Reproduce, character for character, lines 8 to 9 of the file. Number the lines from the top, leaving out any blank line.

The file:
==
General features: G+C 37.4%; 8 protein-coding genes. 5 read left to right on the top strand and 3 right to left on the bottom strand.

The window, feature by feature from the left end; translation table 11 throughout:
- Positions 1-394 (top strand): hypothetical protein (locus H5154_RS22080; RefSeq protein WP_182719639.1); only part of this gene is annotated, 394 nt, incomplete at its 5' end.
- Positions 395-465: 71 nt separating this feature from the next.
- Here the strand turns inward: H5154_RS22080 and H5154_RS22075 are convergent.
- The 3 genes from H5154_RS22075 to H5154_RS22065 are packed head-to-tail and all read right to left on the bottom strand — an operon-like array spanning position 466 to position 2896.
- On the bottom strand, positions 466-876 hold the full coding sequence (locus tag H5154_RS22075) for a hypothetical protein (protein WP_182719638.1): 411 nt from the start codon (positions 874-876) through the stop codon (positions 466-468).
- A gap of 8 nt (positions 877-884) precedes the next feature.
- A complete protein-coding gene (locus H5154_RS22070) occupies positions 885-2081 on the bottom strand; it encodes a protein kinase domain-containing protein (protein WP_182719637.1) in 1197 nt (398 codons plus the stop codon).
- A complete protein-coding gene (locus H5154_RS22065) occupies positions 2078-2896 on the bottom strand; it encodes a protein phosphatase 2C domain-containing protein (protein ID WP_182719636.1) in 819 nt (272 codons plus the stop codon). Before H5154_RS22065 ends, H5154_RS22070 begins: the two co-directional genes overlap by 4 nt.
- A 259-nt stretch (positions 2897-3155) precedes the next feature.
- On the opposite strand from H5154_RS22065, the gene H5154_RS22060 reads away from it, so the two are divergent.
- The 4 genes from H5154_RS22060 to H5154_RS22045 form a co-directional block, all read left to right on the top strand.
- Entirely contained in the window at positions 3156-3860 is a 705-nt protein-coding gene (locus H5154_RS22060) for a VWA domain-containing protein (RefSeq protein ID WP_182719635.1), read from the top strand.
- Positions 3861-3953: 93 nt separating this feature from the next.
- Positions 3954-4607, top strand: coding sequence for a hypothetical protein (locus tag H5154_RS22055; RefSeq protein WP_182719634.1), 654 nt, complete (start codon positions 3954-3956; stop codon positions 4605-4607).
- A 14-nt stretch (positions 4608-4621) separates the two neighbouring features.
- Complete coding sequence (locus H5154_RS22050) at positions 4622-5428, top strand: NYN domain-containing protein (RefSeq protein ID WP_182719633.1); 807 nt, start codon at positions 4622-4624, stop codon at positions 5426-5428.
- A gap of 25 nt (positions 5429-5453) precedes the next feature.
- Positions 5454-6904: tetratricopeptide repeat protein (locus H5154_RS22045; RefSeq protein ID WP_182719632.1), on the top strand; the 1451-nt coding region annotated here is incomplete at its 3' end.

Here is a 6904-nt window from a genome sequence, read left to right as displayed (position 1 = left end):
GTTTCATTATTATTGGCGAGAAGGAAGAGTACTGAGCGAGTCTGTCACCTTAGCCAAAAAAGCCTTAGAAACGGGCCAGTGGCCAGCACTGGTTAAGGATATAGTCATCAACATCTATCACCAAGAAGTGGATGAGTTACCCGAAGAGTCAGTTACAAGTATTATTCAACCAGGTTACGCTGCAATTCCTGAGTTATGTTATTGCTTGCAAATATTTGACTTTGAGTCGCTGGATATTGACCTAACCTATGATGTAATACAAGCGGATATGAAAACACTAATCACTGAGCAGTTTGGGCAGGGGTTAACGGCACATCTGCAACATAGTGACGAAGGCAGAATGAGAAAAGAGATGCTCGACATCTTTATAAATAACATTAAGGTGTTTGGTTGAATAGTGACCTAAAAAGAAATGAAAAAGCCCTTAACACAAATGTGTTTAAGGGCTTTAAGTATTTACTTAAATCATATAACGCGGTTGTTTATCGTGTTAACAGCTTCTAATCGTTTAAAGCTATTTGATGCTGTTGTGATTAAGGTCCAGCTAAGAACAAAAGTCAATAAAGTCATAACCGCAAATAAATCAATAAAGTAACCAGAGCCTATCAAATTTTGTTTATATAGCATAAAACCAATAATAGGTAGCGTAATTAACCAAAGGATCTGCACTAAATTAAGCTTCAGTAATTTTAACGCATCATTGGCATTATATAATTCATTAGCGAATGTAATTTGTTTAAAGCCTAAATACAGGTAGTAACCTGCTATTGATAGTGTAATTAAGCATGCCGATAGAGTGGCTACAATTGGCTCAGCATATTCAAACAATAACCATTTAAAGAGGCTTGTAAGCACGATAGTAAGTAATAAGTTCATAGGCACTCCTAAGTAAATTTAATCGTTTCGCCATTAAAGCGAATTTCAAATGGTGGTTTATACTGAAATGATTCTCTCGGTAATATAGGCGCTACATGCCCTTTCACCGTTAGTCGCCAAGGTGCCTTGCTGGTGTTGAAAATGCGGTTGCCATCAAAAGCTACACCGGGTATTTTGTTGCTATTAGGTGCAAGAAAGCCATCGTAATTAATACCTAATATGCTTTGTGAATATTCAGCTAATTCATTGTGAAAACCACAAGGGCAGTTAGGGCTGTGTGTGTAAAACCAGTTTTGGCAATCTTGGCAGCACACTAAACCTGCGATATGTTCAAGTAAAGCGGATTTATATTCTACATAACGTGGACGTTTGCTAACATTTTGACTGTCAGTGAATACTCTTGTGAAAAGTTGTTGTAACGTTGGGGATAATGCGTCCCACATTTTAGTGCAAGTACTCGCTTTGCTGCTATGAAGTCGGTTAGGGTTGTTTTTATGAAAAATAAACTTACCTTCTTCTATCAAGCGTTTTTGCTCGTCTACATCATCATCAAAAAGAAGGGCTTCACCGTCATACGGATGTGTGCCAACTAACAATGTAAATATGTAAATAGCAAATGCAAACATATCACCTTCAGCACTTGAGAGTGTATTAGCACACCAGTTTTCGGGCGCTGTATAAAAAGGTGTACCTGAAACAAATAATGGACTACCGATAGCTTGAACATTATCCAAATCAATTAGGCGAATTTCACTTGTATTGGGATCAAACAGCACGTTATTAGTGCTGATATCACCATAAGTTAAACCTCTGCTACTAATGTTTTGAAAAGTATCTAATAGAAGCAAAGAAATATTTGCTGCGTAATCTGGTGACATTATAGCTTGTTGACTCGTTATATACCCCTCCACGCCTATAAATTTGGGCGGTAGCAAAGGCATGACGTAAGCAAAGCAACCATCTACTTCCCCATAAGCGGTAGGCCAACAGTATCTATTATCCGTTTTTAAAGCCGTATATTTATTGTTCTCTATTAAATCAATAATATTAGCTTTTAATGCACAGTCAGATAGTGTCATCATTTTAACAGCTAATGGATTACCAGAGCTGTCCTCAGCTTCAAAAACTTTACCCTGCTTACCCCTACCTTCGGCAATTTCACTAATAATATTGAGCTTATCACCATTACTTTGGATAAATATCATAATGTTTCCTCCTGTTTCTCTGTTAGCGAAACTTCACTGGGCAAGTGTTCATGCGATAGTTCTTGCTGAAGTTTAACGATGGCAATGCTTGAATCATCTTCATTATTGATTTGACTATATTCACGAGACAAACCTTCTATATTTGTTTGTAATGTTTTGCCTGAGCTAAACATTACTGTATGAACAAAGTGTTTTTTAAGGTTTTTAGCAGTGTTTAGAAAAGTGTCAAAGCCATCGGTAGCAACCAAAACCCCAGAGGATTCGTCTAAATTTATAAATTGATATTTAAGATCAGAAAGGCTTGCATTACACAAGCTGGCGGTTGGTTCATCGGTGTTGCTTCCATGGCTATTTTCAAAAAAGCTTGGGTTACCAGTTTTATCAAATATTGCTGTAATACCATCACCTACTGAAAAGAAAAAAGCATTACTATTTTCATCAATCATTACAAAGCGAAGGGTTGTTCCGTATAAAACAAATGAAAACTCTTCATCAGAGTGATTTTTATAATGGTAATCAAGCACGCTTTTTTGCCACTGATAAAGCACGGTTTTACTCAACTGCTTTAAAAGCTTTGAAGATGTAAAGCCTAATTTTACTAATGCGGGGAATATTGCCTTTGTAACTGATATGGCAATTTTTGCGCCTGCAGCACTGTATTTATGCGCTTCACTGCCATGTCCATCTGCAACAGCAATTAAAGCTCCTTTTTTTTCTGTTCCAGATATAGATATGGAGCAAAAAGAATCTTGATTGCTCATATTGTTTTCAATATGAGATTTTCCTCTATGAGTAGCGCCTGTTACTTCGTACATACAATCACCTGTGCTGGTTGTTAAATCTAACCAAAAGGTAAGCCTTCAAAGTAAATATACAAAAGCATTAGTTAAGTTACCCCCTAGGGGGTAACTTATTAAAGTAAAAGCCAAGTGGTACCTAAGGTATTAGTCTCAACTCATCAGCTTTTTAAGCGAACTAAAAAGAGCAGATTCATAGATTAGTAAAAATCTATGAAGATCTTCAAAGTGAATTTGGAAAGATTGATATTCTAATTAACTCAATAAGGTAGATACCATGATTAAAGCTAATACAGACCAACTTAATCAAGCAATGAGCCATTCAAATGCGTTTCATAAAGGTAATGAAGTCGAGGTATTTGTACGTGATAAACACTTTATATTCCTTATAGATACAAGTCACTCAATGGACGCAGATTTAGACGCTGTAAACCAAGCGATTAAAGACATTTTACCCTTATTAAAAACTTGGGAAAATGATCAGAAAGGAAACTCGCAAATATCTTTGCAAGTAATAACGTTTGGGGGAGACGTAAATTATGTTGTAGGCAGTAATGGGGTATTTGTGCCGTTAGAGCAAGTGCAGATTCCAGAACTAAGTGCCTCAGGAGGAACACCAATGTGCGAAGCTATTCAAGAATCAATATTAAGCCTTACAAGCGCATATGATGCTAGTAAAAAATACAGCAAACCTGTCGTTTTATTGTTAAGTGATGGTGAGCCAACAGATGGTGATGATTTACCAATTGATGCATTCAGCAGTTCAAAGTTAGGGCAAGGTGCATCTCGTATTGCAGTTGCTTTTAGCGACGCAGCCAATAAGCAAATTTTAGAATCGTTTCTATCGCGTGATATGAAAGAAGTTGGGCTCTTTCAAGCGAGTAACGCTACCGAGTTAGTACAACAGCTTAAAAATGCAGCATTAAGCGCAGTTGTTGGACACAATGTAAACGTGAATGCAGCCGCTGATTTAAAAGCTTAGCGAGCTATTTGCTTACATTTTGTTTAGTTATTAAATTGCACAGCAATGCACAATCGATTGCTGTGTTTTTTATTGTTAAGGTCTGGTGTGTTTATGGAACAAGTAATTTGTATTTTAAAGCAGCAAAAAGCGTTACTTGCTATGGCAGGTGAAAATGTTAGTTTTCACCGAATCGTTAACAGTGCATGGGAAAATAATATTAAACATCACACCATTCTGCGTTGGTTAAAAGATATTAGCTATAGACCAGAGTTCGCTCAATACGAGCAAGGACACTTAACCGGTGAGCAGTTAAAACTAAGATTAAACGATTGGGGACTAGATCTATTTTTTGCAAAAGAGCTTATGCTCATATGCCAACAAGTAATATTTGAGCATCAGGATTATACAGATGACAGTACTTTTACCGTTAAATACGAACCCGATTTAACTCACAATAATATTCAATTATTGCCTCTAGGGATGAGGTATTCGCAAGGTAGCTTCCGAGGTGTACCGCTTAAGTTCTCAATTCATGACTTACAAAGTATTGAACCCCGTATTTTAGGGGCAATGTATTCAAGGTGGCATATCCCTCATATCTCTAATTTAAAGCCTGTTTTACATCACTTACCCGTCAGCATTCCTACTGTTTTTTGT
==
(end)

- A gap of 8 nt (positions 877-884) precedes the next feature.
- A complete protein-coding gene (locus H5154_RS22070) occupies positions 885-2081 on the bottom strand; it encodes a protein kinase domain-containing protein (protein WP_182719637.1) in 1197 nt (398 codons plus the stop codon).